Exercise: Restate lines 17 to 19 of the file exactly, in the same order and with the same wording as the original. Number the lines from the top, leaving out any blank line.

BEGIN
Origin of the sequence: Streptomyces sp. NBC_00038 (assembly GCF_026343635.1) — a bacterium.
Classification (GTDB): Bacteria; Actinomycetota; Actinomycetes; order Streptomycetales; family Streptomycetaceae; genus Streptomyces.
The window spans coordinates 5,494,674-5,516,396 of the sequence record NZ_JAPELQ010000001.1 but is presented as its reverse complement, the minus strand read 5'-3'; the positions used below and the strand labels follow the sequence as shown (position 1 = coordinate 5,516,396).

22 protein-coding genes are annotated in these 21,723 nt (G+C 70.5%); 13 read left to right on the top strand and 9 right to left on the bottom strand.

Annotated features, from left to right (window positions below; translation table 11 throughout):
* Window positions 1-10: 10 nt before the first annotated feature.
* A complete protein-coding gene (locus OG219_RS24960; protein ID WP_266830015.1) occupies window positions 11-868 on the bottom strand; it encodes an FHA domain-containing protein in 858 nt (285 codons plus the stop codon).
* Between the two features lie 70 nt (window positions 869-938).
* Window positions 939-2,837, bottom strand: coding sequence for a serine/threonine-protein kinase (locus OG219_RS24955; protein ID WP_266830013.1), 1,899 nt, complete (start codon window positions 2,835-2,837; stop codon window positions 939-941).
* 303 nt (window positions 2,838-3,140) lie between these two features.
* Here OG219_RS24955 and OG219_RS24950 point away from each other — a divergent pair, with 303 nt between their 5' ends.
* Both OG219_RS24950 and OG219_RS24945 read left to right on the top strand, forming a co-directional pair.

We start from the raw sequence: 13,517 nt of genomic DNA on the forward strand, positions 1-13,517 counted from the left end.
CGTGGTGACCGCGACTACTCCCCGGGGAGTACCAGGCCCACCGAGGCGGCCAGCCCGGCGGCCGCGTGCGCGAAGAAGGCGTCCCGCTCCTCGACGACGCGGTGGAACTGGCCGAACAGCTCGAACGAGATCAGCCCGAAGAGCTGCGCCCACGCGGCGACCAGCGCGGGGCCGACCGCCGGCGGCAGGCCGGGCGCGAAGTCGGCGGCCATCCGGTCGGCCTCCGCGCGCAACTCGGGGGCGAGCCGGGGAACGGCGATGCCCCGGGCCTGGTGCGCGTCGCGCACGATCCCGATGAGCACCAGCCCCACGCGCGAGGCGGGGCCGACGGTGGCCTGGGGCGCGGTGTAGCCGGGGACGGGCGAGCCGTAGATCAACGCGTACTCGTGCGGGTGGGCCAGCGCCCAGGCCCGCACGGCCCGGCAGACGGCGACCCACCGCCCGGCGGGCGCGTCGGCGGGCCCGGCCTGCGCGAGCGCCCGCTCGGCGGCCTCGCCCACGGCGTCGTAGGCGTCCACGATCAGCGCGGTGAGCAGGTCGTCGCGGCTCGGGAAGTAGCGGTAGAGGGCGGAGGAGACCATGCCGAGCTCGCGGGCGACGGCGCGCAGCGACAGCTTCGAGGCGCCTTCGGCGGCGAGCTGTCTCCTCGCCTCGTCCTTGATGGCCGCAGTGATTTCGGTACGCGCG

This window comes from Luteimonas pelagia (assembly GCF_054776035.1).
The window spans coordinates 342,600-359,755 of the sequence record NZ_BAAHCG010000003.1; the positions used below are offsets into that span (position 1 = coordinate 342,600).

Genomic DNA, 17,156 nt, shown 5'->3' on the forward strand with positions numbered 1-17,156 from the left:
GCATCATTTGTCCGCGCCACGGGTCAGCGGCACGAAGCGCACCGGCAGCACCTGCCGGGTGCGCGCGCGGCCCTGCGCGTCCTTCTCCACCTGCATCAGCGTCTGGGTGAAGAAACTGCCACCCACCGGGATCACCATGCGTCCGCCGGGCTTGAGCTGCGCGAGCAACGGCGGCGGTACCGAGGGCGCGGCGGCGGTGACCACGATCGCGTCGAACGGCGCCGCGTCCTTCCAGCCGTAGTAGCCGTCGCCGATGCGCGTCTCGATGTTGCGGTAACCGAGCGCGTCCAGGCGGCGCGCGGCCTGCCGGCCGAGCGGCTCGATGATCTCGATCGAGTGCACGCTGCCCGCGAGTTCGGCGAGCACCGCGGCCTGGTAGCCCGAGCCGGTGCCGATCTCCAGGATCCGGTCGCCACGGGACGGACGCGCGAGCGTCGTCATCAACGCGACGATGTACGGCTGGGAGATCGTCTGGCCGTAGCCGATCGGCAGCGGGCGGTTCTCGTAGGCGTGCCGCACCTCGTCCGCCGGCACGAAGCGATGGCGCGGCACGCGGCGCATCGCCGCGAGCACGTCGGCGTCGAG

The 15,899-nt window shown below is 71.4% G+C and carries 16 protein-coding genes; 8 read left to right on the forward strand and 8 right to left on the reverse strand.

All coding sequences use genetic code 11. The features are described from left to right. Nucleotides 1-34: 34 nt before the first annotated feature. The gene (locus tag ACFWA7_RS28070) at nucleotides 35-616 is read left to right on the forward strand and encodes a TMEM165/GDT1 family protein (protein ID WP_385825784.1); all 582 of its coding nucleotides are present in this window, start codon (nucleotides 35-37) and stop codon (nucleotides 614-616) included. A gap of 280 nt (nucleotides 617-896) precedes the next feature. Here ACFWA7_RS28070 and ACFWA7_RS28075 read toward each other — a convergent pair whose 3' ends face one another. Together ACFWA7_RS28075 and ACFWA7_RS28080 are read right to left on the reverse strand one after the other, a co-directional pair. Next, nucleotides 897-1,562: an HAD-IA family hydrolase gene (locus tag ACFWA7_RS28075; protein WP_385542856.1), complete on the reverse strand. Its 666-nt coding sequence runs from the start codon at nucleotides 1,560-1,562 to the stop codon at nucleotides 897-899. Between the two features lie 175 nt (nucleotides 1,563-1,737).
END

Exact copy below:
Genomic DNA, 17,156 nt, shown 5'->3' on the forward strand with positions numbered 1-17,156 from the left:
GCATCATTTGTCCGCGCCACGGGTCAGCGGCACGAAGCGCACCGGCAGCACCTGCCGGGTGCGCGCGCGGCCCTGCGCGTCCTTCTCCACCTGCATCAGCGTCTGGGTGAAGAAACTGCCACCCACCGGGATCACCATGCGTCCGCCGGGCTTGAGCTGCGCGAGCAACGGCGGCGGTACCGAGGGCGCGGCGGCGGTGACCACGATCGCGTCGAACGGCGCCGCGTCCTTCCAGCCGTAGTAGCCGTCGCCGATGCGCGTCTCGATGTTGCGGTAACCGAGCGCGTCCAGGCGGCGCGCGGCCTGCCGGCCGAGCGGCTCGATGATCTCGATCGAGTGCACGCTGCCCGCGAGTTCGGCGAGCACCGCGGCCTGGTAGCCCGAGCCGGTGCCGATCTCCAGGATCCGGTCGCCACGGGACGGACGCGCGAGCGTCGTCATCAACGCGACGATGTACGGCTGGGAGATCGTCTGGCCGTAGCCGATCGGCAGCGGGCGGTTCTCGTAGGCGTGCCGCACCTCGTCCGCCGGCACGAAGCGATGGCGCGGCACGCGGCGCATCGCCGCGAGCACGTCGGCGTCGAG

The 15,899-nt window shown below is 71.4% G+C and carries 16 protein-coding genes; 8 read left to right on the forward strand and 8 right to left on the reverse strand.